Often you need a lot of rather special testgear, cables and standards. It is even more important that you know how to use that gear the right way. Things like the Seebeck effect, thermal and mechanical stress, temperature and relative humidity etc, are trying to get you on the wrong track. But you also need to recognize “faults” in the manual. (by reading the schematics and some calculations or alternative tests) It is a lot of work, but for me this sort of projects, is what I like most. Not many companys do this sort of repairs today because they only look at the amount of hours used. It would become to expensive. (relative speaking, a new calibrator is still many times more expensive). For this sort of projects time is not a good base. It takes a lot of time to do it right. I crosscheck my instruments very often to be sure there is no drift. (often befor and after every step) Many measurements are done a few times, with different testgear to exclude faults. It is important you know how to operate it, be familiar with the theory of operation and know how to do performance tests. This all takes time.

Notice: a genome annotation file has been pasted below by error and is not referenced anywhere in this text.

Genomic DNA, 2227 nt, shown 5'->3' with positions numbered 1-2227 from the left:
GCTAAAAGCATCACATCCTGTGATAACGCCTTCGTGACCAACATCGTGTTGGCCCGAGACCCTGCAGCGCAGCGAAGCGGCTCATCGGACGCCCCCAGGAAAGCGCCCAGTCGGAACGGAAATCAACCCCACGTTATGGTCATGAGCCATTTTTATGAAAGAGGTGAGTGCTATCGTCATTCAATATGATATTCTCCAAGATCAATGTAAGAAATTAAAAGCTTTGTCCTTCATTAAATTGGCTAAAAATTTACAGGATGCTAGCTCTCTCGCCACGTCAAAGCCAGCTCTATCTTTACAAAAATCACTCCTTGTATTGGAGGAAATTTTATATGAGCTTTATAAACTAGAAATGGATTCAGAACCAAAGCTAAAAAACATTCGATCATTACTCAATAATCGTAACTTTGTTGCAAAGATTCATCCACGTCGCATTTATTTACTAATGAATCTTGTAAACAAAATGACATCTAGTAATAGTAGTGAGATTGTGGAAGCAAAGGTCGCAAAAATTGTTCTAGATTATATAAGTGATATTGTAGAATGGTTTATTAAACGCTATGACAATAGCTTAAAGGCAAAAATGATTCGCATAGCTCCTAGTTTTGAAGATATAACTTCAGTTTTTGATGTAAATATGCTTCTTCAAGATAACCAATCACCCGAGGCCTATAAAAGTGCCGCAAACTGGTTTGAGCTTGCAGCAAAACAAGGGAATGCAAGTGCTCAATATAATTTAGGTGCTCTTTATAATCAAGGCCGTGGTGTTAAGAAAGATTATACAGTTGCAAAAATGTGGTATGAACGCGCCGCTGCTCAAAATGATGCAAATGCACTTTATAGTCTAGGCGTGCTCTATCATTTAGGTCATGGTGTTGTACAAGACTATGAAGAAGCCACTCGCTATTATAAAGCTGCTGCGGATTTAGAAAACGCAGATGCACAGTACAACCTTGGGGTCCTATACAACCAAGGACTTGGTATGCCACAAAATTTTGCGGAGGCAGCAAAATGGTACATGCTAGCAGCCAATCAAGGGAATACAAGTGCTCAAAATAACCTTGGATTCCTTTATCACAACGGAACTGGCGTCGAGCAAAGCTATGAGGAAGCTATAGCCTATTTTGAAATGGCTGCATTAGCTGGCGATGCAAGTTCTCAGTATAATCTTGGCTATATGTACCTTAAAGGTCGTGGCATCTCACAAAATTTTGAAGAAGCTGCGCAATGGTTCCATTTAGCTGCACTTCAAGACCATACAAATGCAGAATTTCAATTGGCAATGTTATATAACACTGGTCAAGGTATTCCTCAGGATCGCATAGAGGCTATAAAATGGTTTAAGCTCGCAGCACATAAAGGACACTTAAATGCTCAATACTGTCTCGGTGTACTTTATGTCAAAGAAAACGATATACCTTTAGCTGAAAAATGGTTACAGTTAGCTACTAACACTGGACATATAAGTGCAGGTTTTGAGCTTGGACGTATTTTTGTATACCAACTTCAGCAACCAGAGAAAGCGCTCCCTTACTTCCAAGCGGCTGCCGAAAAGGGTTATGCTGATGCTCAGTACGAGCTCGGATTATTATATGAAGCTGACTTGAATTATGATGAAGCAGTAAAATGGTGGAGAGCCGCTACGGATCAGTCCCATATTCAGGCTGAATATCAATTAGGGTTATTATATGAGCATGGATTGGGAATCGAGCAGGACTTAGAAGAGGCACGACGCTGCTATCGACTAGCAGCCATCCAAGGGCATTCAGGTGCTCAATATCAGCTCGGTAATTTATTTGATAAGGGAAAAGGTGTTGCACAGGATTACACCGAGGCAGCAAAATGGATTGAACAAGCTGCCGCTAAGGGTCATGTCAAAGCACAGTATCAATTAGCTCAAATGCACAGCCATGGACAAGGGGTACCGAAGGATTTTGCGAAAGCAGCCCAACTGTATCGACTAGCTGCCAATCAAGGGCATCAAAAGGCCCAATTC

Most times these project are done in a few steps. First a test to find the problem areas. So that means learning to operate it, and verify every function. It helps in this case, there was a fresh calibration rapport from Fluke. It was calibrated with (among others) a HP-3458, the king of multimeters , and a Fluke 732B. The wideband option was tested with a not specified standard labload (it needs a 50 Ohm, RF suited load). Most cal results where given as 5,5 digits. The 5101 has a driven current guard and a separate voltage guard. The DC current ranges below 200mA were out of tolerance and some ranges stated as unstable. But not specified how/what. The cal rapport stated all measurements were made without the voltage guard connected. Strange, they made an active current guard just to make it look good in the brochure ?? 😉